Senior Research Technician, Rob Sherlock Rob Sherlock
Senior Research Technician, MBARI

Rob studies the properties and organisms of the ocean's largest habitat, the midwater. His research group is learning more about the ecology of midwater organisms; their abundance and seasonal patterns, depth ranges and who eats whom. Rob enjoys watching mesopelagic animals with the HD (high definition) camera; animals that once would have come up as glop in a net can be seen to have delicate structure and complex behavior (e.g., squid inking or changing color, fish eyes that rotate to keep prey in sight, an amphipod carving up a pyrosome to make a home).

Senior Research Technician, Kim Reisenbichler Kim Reisenbichler
Senior Research Technician, MBARI

Kim's general area of interest is the study of midwater and deep sea animals. He has developed many tools and techniques to observe, manipulate, and collect these organisms, and to maintain the animals in the lab.

Senior Education and Research Specialist, George Matsumoto George Matsumoto
Senior Education and Research Specialist, MBARI

George is interested in the open ocean and deep sea communities with particular emphasis on invertebrates. Specific areas of interest include ecology and biogeography of open ocean and deep sea organisms; functional morphology, natural history, and behavior of pelagic and benthic organisms; and systematics and evolution of ctenophores and cnidarians (molecular phylogeny). George also runs a wide variety of education programs at MBARI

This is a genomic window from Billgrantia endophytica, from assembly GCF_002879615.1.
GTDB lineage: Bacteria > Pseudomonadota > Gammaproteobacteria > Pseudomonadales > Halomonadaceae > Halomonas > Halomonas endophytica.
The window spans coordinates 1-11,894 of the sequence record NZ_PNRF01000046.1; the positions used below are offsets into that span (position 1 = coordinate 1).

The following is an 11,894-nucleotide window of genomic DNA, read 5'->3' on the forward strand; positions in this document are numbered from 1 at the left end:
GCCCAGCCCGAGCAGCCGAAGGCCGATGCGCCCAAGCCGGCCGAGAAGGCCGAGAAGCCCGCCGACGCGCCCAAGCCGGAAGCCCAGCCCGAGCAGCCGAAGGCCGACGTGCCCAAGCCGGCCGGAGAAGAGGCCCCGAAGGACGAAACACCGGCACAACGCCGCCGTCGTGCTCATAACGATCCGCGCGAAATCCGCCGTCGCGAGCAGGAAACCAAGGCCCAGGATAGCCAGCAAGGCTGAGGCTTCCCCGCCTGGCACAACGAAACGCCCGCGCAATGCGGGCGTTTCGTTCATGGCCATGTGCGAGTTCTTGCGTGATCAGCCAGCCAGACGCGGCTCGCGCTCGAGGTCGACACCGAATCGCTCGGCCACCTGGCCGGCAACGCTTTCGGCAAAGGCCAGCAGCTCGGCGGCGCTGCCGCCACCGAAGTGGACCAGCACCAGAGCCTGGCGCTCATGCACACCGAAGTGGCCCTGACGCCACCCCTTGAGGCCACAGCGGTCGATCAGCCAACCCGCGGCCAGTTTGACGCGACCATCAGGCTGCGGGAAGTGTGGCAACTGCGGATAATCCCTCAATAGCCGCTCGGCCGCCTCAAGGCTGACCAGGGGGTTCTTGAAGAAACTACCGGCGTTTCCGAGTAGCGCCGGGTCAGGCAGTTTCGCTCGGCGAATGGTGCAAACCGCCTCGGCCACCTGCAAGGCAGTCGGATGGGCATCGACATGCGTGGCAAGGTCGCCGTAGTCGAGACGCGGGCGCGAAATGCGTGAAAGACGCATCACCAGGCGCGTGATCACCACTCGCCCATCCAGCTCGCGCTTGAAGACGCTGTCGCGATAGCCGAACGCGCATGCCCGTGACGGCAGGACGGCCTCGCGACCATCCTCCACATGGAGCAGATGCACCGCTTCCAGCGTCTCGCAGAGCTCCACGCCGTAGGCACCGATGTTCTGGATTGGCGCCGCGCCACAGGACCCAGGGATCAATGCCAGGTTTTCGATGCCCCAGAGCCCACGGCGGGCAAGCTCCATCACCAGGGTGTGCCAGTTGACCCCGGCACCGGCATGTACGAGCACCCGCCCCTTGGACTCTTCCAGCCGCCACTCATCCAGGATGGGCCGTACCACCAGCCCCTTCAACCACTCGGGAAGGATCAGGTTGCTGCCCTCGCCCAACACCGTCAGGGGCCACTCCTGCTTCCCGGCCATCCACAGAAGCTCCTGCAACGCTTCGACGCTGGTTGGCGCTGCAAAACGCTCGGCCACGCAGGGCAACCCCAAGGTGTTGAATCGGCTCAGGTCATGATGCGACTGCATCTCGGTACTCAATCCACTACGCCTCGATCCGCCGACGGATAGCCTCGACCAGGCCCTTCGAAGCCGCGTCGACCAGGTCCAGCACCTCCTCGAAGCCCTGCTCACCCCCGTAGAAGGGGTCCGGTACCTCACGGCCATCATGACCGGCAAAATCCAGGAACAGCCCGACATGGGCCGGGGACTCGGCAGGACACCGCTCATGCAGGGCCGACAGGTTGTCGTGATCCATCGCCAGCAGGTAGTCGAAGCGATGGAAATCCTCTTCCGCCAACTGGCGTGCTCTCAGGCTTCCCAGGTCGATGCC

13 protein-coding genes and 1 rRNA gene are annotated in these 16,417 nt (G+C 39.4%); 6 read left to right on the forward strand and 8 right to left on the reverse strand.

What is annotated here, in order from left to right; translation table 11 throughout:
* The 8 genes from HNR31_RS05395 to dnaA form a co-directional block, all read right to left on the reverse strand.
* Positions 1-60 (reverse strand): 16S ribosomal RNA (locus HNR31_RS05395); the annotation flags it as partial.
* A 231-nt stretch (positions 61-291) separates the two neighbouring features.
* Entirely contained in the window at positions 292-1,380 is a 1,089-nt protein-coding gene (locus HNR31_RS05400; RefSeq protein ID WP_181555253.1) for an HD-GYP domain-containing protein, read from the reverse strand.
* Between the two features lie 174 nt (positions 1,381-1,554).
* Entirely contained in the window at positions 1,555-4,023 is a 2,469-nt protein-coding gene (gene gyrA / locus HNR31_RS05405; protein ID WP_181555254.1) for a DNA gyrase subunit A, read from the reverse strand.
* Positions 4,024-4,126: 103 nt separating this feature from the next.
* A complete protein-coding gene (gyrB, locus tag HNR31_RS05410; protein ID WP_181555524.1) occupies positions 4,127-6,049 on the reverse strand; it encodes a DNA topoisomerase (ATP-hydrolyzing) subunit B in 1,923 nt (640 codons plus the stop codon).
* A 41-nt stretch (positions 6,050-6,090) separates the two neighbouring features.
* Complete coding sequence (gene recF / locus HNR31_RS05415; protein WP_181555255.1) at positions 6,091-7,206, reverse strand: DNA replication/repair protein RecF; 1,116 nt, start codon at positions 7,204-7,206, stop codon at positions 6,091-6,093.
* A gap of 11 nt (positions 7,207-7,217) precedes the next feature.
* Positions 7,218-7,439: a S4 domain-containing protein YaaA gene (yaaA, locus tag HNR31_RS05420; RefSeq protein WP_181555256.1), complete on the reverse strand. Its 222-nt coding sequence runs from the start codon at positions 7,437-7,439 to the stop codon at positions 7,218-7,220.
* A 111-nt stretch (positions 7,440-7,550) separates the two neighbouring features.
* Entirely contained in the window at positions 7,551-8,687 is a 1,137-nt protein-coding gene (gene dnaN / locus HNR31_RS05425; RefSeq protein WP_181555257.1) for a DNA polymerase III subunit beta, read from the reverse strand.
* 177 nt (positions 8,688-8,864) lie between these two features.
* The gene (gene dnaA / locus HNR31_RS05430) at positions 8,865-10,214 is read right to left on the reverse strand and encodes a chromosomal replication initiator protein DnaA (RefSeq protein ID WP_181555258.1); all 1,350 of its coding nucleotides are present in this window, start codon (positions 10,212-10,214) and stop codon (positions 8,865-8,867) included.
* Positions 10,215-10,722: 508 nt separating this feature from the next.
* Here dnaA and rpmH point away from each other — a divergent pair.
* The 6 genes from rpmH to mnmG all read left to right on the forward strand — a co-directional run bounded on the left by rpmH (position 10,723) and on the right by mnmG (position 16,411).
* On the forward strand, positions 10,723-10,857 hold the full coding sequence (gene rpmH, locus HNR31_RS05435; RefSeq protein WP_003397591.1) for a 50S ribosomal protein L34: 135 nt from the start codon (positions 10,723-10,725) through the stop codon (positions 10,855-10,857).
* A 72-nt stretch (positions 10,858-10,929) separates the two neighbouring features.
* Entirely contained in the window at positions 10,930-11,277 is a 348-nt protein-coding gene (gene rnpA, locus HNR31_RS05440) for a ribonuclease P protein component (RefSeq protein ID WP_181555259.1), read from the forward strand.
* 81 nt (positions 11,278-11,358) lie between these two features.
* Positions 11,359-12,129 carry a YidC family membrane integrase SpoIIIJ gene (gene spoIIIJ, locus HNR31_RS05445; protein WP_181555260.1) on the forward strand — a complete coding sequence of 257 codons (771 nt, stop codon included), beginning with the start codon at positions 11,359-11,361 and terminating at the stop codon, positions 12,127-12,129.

Research Technician, Susan von Thun Susan von Thun
Research Technician, MBARI

Susan works in the MBARI Video Lab, where her primary responsibility is to watch video taken with MBARI's remotely operated vehicles (ROVs) and make observations about the organisms, behaviors, equipment, and geological features that she sees. While annotating video, she's become adept at identifying numerous deep-sea organisms, specializing in midwater organisms. She works closely with the Midwater Ecology Group and the Bioluminescence Lab to expand her knowledge of the fish, jellies, cephalopods, and other groups in the midwater.

Reseach Assistant, Kris Walz Kris Walz
Research Assistant, MBARI

Kris works with the Midwater Ecology group, analyzing ROV video transects between 50 and 1,000 meters in depth to identify biological organisms from all taxonomic levels, most of which spend their entire lives in the oceanic water column. Kris started working at MBARI in 1996 after finishing her Master's at UC, Santa Cruz. She's looking forward to returning to sea for the first time since starting a family.